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Dave Edwards: possum proof baffles & bait bag rat excluders
29 April 2019

Section 1: Introduction


Bait interference: an expensive and frustrating problem

Dave Edwards is a well known figure within conservation circles. Over the past 16 years he has held various roles with community conservation trusts and is now enjoying life as a “foot soldier” for groups in the BOP -- maintaining bait lines and doing what is required to enhance the survival rates of kiwi and kokako.

Dave’s involvement with groups has provided him with valuable experience at the pest control “coal face”. He knows, only too well, the toll bait interference by non-target species exacts in terms of operational costs and the overall effectiveness of a pest control operation. It is an expensive and frustrating problem.

As a passionate conservationist he was determined to find a way to reduce bait interference. If he succeeded it would increase the survival rates of our most vulnerable wildlife species. It would also mean that financially strapped conservation groups would get more “bang for each pest control buck”.

Knowing that expensive or complex solutions were not going to work (not for cash strapped organisations staffed by volunteers)  he opted instead for a “keep it simple, keep it cheap” approach. He hopes that this approach will help ensure that any innovations he does develop, stand a good chance of being deployed in the field.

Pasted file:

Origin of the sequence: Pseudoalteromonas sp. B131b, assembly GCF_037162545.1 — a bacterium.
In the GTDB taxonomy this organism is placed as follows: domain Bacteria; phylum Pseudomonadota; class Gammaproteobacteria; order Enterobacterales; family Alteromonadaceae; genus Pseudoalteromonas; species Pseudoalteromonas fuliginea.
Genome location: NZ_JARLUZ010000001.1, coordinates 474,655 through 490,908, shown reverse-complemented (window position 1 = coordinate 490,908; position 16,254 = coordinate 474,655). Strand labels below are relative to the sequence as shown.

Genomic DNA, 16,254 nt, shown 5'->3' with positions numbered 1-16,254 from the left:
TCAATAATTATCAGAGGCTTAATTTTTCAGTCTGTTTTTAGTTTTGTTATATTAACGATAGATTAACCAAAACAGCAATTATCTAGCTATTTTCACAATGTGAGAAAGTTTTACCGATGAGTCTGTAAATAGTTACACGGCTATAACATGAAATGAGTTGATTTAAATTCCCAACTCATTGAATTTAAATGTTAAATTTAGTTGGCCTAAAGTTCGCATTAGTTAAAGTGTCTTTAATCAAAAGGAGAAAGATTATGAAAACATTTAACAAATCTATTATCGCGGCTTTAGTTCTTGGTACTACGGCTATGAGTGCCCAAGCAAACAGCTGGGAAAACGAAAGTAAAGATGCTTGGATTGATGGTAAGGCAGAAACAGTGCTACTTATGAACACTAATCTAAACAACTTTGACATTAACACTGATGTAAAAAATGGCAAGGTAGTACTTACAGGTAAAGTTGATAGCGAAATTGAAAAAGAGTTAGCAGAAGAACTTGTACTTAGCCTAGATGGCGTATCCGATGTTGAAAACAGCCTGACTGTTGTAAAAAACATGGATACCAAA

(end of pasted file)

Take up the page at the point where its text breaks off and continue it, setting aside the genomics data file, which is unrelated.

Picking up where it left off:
This article will look at two of Dave’s baffle designs that can be used in existing Philproof (large) bait stations and two new ways to deploy Feratox bait bags. It will also discuss the addition of a rope "ladder" to the base of Philproof bait stations to enhance rats ability to access bait.

All designs have been tested in the field.


Dave's inventions: a quick summary 

Dave is not a newcomer to the world of invention and innovation. Experience has taught him that a systematic approach to the testing and refining of ideas is critical. 

Digital footage from trail cameras in situ played a huge role in the design process for both the baffles and the Bio Bag/Bait Bag holders. Without Dave's painstaking analysis of footage he may well have missed the crucial details that led to designs being reworked or discarded altogether.


The possum-proof baffles ...

From the point of view of someone involved with Kokako recovery programmes, Dave believes that the use of baffles when using Philproof bait stations has the potential to make a significant difference to predator numbers and to outcomes for “struggling or translocated populations …”

This isn't the first time baffles have been tried but camera footage suggests that these ones work quite well.


Rope ladders for rats: enhancing rat access to toxins ...